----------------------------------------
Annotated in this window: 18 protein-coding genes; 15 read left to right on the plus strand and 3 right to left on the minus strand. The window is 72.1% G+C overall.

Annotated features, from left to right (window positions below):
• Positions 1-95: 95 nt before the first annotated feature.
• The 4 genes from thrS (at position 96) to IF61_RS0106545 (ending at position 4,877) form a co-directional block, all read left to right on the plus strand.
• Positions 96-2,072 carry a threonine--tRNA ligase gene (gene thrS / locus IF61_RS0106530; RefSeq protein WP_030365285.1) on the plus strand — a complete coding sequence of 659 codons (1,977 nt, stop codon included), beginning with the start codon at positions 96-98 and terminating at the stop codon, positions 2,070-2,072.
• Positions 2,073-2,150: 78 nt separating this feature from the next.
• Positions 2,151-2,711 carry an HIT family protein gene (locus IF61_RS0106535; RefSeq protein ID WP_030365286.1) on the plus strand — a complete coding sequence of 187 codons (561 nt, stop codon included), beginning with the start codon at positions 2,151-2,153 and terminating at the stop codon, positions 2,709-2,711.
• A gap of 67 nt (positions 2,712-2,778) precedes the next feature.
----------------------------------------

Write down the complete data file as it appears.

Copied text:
Annotated in this window: 18 protein-coding genes; 15 read left to right on the plus strand and 3 right to left on the minus strand. The window is 72.1% G+C overall.

Annotated features, from left to right (window positions below):
• Positions 1-95: 95 nt before the first annotated feature.
• The 4 genes from thrS (at position 96) to IF61_RS0106545 (ending at position 4,877) form a co-directional block, all read left to right on the plus strand.
• Positions 96-2,072 carry a threonine--tRNA ligase gene (gene thrS / locus IF61_RS0106530; RefSeq protein WP_030365285.1) on the plus strand — a complete coding sequence of 659 codons (1,977 nt, stop codon included), beginning with the start codon at positions 96-98 and terminating at the stop codon, positions 2,070-2,072.
• Positions 2,073-2,150: 78 nt separating this feature from the next.
• Positions 2,151-2,711 carry an HIT family protein gene (locus IF61_RS0106535; RefSeq protein ID WP_030365286.1) on the plus strand — a complete coding sequence of 187 codons (561 nt, stop codon included), beginning with the start codon at positions 2,151-2,153 and terminating at the stop codon, positions 2,709-2,711.
• A gap of 67 nt (positions 2,712-2,778) precedes the next feature.